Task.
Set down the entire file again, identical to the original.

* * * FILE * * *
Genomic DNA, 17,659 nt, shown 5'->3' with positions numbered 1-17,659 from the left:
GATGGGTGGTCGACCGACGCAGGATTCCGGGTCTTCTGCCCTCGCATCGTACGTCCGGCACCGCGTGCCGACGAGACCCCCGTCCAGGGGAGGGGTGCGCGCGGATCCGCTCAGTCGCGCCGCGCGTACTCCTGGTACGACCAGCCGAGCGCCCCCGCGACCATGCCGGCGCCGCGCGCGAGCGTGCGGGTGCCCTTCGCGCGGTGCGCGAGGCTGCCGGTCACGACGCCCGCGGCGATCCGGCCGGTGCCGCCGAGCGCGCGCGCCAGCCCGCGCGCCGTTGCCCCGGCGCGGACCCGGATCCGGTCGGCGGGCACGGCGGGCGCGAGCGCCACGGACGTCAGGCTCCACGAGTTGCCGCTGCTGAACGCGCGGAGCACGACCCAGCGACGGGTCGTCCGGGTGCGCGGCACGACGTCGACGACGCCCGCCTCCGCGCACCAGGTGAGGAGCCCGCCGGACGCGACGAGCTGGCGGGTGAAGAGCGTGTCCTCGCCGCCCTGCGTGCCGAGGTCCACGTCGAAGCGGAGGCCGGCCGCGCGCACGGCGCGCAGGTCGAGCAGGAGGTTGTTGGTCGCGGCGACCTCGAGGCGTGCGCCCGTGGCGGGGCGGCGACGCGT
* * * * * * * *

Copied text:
Genomic DNA, 17,659 nt, shown 5'->3' with positions numbered 1-17,659 from the left:
GATGGGTGGTCGACCGACGCAGGATTCCGGGTCTTCTGCCCTCGCATCGTACGTCCGGCACCGCGTGCCGACGAGACCCCCGTCCAGGGGAGGGGTGCGCGCGGATCCGCTCAGTCGCGCCGCGCGTACTCCTGGTACGACCAGCCGAGCGCCCCCGCGACCATGCCGGCGCCGCGCGCGAGCGTGCGGGTGCCCTTCGCGCGGTGCGCGAGGCTGCCGGTCACGACGCCCGCGGCGATCCGGCCGGTGCCGCCGAGCGCGCGCGCCAGCCCGCGCGCCGTTGCCCCGGCGCGGACCCGGATCCGGTCGGCGGGCACGGCGGGCGCGAGCGCCACGGACGTCAGGCTCCACGAGTTGCCGCTGCTGAACGCGCGGAGCACGACCCAGCGACGGGTCGTCCGGGTGCGCGGCACGACGTCGACGACGCCCGCCTCCGCGCACCAGGTGAGGAGCCCGCCGGACGCGACGAGCTGGCGGGTGAAGAGCGTGTCCTCGCCGCCCTGCGTGCCGAGGTCCACGTCGAAGCGGAGGCCGGCCGCGCGCACGGCGCGCAGGTCGAGCAGGAGGTTGTTGGTCGCGGCGACCTCGAGGCGTGCGCCCGTGGCGGGGCGGCGACGCGT